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As mentioned before, the most interesting aspect of Treasure of the Rudras is its magic system. The game refers to magic as "Mantras," but they're really not that different from spells in any other RPG. What makes them different is in how you acquire them. Whenever you're not inside of a battle, you can pop into the menu screen and create your very own Mantra spell by typing in words. Characters don't learn spells by leveling up, finding items, or any of those other game play gimmicks. It's as simple as knowing the name of the spell and inputting it in a menu. Once a Mantra name has been typed in, it can then be saved into your spell list, allowing you to use it in battle. Technically, this system gives you access to every spell in the game right at the beginning, provided you know the proper spell names. You're not meant to know them all right away, though. The intended method of gaining new spells is to search for hints. People in town will sometimes tell you spell names and you can see the names of spells that enemies use in battle. In addition to utilizing those methods to learn new spells, you can also try to figure out the syntax the game uses for spell names. Certain suffixes and prefixes alter a spell's effects, like increase its power or give it the ability to target all enemies or allies. You can even type in complete gibberish and still get a working spell out of it, but this often produces undesirable results. In a way, you're doing a bit of actual role playing, because you're learning spells yourself, as opposed to your in game characters learning them. It's a brilliant system that relies on player knowledge instead of senseless grinding.

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What good would all that magic be if there weren't any battles to use them in? Battles in Treasure of the Rudras are pretty standard in that they're turn-based and randomly encountered in dungeons or on the world map. Graphics and animations in battle are good, though they're far from mind blowing for 1996. Unlike most of Square's RPGs around the time, this game does not feature the Active Time Bar battle system. Instead, turn order is determined by the speed stat of all battle participants. That's typical of most RPGs, but what's not typical is that this game lets you change the turn order of your characters during battle. So say you want your healer to go last, like after a boss' massive attack, then you can make that happen. The catch is that if you make a slow character go first, then all faster characters will slow themselves down to compensate, meaning the enemy will probably attack first. It's a strategic mechanic that can come in handy in some situations. Anything that adds strategy to battles is a welcome feature. The other thing worth mentioning is that the battles in this game are much tougher than your average Final Fantasy. This difficulty is more comparable to a Dragon Quest game. Unfortunately, this means that you'll probably have to grind a lot, especially when it comes to affording new equipment, something that is almost essential to survival. The random encounter rate is also quite high, which gets annoying quickly. Treasure of the Rudras doesn't do anything too extraordinary with its battles, but they do look and sound good.

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The Dragon Quest caliber difficulty becomes abundantly apparent during boss fights. Bosses in this game are tough, very tough. Don't be surprised if your whole party is wiped out every now and then, because these bosses pack a powerful punch. Exploiting elemental weaknesses becomes top priority, but even more important than that is focusing on your own elemental resistances. The best offense is a good defense, as they say. The toughest bosses have no weaknesses, though, and this is where buff spells become important. Later in the game, many of the battles come down to raising your own stats and reducing the stats of the boss via magic, otherwise you won't be doing any real damage. Sure, grinding will make bosses easier, but not by as much as you'd expect. Even when over leveled, bosses can still give you a run for your money. It's rare when you meet a boss in this game that doesn't require some sort of strategy. The issue is that forming a strategy often requires you to see what the boss does first. That means you'll probably have to die at least once to a lot of the bosses to figure them out, unless you're using a guide. This is an issue you're bound to encounter in any game with tough bosses, though. It's a worthy price to pay for challenging bosses. Treasure of the Rudras isn't afraid to make you think, and that's admirable.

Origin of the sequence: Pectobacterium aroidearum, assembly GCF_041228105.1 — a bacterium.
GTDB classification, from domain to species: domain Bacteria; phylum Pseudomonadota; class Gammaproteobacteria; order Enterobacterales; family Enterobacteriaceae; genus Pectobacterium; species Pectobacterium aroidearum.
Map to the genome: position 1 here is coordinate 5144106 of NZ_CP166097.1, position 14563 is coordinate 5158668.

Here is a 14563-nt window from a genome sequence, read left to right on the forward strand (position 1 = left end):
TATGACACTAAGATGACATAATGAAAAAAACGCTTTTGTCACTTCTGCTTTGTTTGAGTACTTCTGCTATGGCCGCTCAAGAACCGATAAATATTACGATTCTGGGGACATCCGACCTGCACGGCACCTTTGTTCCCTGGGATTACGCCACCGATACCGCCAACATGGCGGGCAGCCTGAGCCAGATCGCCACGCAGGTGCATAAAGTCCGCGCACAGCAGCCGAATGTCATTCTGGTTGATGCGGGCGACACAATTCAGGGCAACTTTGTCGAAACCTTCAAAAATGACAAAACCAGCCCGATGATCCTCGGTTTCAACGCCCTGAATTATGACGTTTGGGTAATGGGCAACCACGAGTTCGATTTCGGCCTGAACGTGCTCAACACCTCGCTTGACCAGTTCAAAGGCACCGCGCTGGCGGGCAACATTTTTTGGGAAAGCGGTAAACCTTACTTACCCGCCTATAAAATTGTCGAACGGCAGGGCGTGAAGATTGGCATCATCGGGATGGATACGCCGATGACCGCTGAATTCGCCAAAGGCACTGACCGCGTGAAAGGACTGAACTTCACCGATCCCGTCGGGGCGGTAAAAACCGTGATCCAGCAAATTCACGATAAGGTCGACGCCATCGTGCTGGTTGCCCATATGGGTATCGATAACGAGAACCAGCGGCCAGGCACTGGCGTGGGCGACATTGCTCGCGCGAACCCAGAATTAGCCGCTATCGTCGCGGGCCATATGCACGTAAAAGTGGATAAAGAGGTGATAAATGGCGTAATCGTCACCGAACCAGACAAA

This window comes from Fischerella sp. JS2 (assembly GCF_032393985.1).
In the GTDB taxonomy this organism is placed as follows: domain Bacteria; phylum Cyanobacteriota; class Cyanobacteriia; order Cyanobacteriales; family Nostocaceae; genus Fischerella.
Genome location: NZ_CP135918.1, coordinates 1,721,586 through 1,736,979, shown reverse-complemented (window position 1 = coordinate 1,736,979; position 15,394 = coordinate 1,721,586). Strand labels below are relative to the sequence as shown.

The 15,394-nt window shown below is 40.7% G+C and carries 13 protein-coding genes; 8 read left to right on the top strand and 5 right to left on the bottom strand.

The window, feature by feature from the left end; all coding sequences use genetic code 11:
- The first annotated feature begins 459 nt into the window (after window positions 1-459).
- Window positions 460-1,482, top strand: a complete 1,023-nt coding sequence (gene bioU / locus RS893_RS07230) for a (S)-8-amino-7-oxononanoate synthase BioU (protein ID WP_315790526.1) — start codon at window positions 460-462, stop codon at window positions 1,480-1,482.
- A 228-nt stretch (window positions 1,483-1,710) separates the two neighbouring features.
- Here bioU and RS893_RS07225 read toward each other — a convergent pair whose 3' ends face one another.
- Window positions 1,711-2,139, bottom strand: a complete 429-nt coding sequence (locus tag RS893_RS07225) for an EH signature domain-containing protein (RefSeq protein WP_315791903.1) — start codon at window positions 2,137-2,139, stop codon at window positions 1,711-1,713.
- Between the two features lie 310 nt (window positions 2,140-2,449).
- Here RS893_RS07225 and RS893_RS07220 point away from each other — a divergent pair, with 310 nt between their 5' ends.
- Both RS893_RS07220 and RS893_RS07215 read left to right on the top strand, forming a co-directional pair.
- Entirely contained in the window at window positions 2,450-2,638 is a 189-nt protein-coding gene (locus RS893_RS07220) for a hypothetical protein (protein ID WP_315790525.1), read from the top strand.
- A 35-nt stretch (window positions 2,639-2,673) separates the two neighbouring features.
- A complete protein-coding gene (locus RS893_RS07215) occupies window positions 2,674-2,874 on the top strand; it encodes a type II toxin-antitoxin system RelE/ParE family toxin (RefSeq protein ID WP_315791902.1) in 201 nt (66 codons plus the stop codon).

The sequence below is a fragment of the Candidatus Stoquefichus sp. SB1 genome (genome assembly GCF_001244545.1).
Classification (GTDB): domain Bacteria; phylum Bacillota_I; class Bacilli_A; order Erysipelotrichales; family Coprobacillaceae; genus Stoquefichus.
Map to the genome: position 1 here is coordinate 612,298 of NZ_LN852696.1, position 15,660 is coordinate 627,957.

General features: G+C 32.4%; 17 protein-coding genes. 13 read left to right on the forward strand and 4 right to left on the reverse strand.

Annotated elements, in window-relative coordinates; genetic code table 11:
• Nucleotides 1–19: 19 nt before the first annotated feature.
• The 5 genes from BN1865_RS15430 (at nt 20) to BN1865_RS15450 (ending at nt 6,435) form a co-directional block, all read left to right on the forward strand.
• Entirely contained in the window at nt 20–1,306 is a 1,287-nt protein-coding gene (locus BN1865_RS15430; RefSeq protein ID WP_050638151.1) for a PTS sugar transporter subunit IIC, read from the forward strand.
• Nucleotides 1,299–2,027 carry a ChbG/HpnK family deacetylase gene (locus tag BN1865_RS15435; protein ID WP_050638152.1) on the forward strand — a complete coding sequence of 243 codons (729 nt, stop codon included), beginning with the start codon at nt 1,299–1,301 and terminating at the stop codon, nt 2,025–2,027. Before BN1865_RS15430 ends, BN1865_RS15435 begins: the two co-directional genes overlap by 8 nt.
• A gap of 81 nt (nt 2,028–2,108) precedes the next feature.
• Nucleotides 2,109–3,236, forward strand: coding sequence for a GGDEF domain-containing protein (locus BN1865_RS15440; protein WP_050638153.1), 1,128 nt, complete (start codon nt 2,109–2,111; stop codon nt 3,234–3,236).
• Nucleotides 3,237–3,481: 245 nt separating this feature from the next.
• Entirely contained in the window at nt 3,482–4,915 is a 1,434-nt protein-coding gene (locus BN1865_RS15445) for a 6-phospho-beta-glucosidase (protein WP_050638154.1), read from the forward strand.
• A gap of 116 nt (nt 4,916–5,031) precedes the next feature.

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Equipment is very important in Treasure of the Rudras, even more so than most other RPGs. The primary reason for this is that your characters don't gain many stats from leveling up. This is especially true in the defense department, where characters see very little improvement when gaining a level. Particularly notable is that many pieces of equipment later in the game have elemental affinities. Normally, your characters don't have any elemental affinities of their own, but that changes when they wear certain gear. Weapons and armor can both carry elements on them, and this comes into play during battle. Opposing elements are weak to each other, so fire beats water and vice versa. Elements of the same type resist each other, meaning wind will resist wind. That means elemental armor will not only grant you resistances, but also open you up for weaknesses, as well. The general idea is that you want to wear armor with elements that match your foe's, and use weapons of elements opposite to your foe. This can mean the difference between life and death during fights, because if a boss uses thunder magic and you're wearing wind elemental armor, then you're probably going to die. The game really enforces this system later on with its cutthroat attitude. It's an equipment system that inspires strategic thinking, which is a good thing.

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Treasure of the Rudras is easily one of the best turn-based RPGs on the SNES, with its innovative magic system and multiple scenario selection. It's up there with Square's other SNES greats like Final Fantasy VI. The graphics, music, art style, and plot are all top notch. There is a fairly interesting twist ending, too. As if all that weren't enough, the game is long with a capital L, and it's also quite challenging. Issue wise, the game requires a lot more grinding than the typical Final Fantasy, and while the scenario selection does allow for some nonlinearity, the individual scenarios themselves are linear. None of those things ruin the game's brilliance, however. Treasure of the Rudras is indeed a treasure worth plundering.

Word Count: 2,099